This method began as an attempt to face the problems typical of remedial situations.
It follows that, if we teach a person to spell, reading ability will almost certainly improve. At the simplest level, once the difference between alphabet names of letters and the sounds made by these letters has been made clear to students, it is possible, with some training, to write any English word that is approximately phonetically regular.
Students of average or better intelligence progress quickly using this method, but it has also been found helpful for students with more severe problems. Though developed as an individual tutoring method, it is adaptable to classroom use and has been used with success, in both infant and primary classes as part of the normal reading program, as well as in special classes as part of a remediation program with primary and secondary grades. Any remedial work is best done individually, but where necessary, can be achieved using small groups (2-5 is the best number). Work with larger groups is difficult because of the individuality of the students' reading problems and their differing stages of development.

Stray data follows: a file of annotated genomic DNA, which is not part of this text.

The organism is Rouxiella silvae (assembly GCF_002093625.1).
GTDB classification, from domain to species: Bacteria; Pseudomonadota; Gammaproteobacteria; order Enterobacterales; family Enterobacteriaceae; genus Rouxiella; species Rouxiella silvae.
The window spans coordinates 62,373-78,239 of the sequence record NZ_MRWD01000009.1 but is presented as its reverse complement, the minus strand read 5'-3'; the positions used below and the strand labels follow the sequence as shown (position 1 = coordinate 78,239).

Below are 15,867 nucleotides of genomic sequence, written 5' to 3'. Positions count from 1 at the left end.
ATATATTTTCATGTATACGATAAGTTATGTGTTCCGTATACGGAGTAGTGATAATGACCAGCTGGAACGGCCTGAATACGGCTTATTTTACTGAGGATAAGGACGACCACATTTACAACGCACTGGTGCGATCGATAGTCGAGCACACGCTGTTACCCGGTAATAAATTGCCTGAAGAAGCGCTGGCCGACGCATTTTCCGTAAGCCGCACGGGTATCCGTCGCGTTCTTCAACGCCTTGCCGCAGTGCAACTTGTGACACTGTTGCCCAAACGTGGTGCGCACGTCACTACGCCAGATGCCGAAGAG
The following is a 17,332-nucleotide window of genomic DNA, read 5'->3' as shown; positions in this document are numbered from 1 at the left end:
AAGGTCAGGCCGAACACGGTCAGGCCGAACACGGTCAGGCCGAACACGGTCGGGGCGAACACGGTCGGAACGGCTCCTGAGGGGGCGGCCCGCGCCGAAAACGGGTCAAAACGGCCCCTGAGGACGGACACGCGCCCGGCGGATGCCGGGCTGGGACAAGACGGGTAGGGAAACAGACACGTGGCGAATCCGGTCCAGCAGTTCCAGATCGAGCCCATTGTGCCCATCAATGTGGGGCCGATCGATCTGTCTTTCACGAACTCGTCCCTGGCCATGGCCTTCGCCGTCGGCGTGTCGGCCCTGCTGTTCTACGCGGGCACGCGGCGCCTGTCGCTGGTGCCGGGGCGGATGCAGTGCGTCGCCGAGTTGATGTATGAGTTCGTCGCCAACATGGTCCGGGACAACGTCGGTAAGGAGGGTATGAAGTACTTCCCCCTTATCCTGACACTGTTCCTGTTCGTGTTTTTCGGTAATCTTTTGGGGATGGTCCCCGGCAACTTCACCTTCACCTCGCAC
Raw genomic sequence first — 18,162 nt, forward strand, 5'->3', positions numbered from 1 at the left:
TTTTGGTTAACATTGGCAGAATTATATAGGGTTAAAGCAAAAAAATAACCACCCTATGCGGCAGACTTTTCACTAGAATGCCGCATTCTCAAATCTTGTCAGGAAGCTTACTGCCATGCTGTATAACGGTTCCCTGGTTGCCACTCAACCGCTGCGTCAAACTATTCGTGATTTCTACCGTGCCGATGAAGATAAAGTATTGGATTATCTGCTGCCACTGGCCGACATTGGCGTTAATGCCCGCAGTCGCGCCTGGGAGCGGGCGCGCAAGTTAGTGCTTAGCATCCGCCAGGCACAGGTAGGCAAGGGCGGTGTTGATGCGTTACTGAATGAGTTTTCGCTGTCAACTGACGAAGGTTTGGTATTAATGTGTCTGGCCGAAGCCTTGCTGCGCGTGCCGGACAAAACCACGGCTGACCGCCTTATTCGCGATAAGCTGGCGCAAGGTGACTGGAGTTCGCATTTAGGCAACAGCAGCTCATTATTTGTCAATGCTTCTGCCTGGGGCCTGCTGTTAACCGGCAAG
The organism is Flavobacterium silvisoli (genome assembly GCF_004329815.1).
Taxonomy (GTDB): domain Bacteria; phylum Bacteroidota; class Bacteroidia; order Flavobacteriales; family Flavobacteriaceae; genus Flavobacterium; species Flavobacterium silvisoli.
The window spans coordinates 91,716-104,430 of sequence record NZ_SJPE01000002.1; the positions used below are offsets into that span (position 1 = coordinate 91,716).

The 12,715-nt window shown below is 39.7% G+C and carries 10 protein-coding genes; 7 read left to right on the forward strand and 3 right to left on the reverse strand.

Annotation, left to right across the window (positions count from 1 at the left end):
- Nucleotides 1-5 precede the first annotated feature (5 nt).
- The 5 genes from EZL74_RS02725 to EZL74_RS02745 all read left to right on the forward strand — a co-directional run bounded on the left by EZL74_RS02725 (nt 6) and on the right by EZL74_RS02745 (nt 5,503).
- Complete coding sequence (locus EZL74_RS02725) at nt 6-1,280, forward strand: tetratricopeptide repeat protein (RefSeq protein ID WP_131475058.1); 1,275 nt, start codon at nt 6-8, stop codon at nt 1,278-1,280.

Finally, this is a practical program and was developed through practical experience. It will only be fully appreciated as teachers and parents put it into practice, making modifications to suit their own, and their pupils' strength and limitations.
Jenny’s material development process first aimed at helping non-native English speakers develop their spelling competence; however, now it is assisting individuals with learning disabilities,. Yet, the methods are the same. We have had wonderful success with people with learning disabilities, too. Because of our program's user-friendly interface, the e-Dictation and e-Reading applications we've developed, the course will continue to help all learners who require our support.
The Jenny Lamond Method